This line of questioning assumes I have time to think about it. There are situations when I don’t have time to think about it, like when the general topic of homosexuality comes up in a small group, another thing that happened in the last year. Half the people in the room know, the other half don’t. It’s now tense because this is a controversial issue. I am an embodiment of a controversial issue. I don’t like being a source of tension. It feels like the half who know are waiting for me to say something. The half who don’t know are wondering why it got quiet, and why glances are now darting my way. Do I say something? I don’t want to do this right now. This isn’t the point of this Bible study. This will get us even more off-track. But do I have a responsibility to say something here? It feels like I might, but it’s not like I’m the authority on this issue. It’s still tense and silent. Please, someone just say something so we can move on. Please. 

I wonder for the rest of the night if I should have said something. I can’t fully shake the tension from my body until the next day. Like I said: neurotic.

Most of these questions and their attendant anxiety charge through my mind and body anytime I have to come out in a Christian context. There’s one question behind all the other ones: Is this person, or are these people, about to reject me? Even when I have well-founded reasons for assuming that someone is a safe person, that question is still there. 

Here is the point: coming out is really, really hard. Especially the first time and especially to people who are important to you. 

When I tell my story to people who haven’t heard it before, I usually tell people how I came out to my parents via email. I take that chance to lighten the mood, to joke about how I’m conflict-avoidant, and how I was an overdramatic fifteen-year-old. But I’m going to stop doing that. I am conflict-avoidant, but that’s not why I came out to my parents through an email. Even by then, I’d had plenty of arguments with them, and to this day my relationship with them is one of the few in which I feel secure enough to actually have an argument without the fear that the relationship is threatened.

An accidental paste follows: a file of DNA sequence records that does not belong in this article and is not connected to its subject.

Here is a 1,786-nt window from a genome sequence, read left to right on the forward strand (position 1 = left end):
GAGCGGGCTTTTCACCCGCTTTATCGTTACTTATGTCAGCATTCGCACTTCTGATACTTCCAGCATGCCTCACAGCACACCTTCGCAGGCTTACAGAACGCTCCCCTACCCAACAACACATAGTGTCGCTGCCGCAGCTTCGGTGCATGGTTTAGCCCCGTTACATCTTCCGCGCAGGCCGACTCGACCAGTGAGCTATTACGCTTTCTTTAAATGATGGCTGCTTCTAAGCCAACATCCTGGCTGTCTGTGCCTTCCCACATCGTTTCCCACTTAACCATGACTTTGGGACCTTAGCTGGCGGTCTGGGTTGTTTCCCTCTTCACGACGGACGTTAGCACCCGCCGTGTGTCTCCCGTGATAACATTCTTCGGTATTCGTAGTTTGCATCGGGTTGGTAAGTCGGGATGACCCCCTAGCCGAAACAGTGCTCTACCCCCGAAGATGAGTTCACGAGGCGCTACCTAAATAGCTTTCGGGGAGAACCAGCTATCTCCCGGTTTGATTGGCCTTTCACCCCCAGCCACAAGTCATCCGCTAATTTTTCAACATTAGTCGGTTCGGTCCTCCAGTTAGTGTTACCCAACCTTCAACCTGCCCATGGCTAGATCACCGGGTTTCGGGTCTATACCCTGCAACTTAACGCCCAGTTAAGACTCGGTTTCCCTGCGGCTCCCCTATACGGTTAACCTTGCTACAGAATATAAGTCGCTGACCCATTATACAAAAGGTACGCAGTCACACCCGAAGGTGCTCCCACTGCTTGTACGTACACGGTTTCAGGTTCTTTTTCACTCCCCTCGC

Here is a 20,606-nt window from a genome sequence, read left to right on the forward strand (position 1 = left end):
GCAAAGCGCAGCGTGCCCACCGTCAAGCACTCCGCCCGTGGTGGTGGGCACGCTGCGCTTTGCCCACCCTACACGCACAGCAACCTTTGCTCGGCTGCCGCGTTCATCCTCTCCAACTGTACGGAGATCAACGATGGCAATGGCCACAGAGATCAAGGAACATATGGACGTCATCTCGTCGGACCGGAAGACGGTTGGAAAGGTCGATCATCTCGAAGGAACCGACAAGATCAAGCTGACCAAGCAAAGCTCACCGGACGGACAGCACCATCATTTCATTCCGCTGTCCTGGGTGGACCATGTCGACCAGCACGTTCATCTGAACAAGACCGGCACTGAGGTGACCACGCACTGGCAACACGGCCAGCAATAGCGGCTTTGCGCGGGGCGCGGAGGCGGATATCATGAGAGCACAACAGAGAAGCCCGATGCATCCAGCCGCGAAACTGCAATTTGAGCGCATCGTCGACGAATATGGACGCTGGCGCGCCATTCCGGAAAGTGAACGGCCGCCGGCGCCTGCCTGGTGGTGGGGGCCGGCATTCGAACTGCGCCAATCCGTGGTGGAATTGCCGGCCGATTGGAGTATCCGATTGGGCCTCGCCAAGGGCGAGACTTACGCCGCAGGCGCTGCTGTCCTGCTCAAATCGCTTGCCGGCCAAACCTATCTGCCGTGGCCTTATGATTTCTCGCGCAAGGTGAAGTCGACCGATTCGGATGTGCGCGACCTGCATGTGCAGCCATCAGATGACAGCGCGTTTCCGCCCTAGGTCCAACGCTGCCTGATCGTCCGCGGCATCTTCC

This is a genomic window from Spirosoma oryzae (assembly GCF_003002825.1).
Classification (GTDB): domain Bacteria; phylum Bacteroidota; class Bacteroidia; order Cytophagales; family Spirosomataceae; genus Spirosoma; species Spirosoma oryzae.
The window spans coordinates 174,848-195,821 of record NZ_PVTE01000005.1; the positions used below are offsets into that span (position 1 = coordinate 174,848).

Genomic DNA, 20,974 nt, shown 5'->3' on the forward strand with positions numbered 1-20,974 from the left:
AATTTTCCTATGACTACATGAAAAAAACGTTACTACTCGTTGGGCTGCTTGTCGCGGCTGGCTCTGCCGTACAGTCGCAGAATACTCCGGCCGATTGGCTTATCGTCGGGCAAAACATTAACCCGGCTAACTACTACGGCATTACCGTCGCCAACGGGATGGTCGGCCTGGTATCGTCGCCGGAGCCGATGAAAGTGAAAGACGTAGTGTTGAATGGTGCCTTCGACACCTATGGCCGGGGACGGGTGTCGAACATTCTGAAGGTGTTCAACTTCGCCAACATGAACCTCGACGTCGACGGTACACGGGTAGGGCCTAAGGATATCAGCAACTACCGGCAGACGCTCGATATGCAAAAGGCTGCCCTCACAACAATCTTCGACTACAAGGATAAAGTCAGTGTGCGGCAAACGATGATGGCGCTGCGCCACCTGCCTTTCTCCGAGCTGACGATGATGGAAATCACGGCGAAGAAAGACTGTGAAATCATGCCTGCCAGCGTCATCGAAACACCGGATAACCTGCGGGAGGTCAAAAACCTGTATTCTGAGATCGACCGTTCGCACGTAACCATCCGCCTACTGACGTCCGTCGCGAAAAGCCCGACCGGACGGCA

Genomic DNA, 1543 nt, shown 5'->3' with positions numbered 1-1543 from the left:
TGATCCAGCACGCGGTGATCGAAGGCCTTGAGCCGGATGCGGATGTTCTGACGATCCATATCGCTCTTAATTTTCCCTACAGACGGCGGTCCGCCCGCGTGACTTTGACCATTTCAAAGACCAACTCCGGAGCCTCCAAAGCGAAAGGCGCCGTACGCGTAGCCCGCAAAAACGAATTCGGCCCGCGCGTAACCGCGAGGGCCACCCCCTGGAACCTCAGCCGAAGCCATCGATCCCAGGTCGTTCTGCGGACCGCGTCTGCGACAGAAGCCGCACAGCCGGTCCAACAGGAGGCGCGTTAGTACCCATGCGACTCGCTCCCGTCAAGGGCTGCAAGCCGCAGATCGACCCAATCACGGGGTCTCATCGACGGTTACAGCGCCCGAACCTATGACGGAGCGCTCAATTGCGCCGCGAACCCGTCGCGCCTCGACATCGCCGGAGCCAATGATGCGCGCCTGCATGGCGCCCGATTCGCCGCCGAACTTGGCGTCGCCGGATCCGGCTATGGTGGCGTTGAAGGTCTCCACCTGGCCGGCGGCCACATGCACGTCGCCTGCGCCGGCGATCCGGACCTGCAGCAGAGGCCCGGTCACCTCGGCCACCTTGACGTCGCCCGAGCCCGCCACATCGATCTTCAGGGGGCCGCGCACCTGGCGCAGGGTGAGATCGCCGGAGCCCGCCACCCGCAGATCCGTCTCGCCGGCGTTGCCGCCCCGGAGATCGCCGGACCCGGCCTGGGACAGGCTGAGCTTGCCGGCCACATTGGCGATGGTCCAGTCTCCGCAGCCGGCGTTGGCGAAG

The reason I came out to my parents via email is because I couldn’t bear to see the look on their faces when they found out that their son was gay. Like Adam and Eve, I didn’t want to be seen.

I don’t share this to make you feel sorry for me. I’ve said it a hundred times, and I’ll say it again: the evidence in my life clearly points to the fact that God has been nothing but good—always good—to me. I’m sharing this now because tomorrow is National Coming Out Day, and I think this is a chance to reflect on what coming out means and especially how Christians can make sense of it. I have a second part to this post that I’ll share tomorrow in which I share some thoughts about how we can respond. But today, going into National Coming Out Day tomorrow, consider the unique difficulties facing gay and same-sex attracted people in our churches. Consider the difficulty of even speaking out loud these things that are true about our experience. Consider, then pray.


Psalm 13

How long, O Lord? Will you forget me forever?
    How long will you hide your face from me?
How long must I take counsel in my soul
    and have sorrow in my heart all the day?
How long shall my enemy be exalted over me?

Consider and answer me, O Lord my God;
    light up my eyes, lest I sleep the sleep of death,
lest my enemy say, “I have prevailed over him,”
    lest my foes rejoice because I am shaken.

But I have trusted in your steadfast love;
    my heart shall rejoice in your salvation.
I will sing to the Lord,
    because he has dealt bountifully with me.

Read part 2 of this post here.

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3 Comments

  1. Very well articulated, Noah. That experience of sitting in a group of people (some who know about you and some who don’t) and the general subject comes up from someone who doesn’t know about you—that’s still a familiar one after all these years! For me, sometimes I feel the tension and want to flee. Other times, I’ve got the right friends sitting in the group, and there’s a certain sinister delight in waiting to see what happens next. 😉

    Liked by 2 people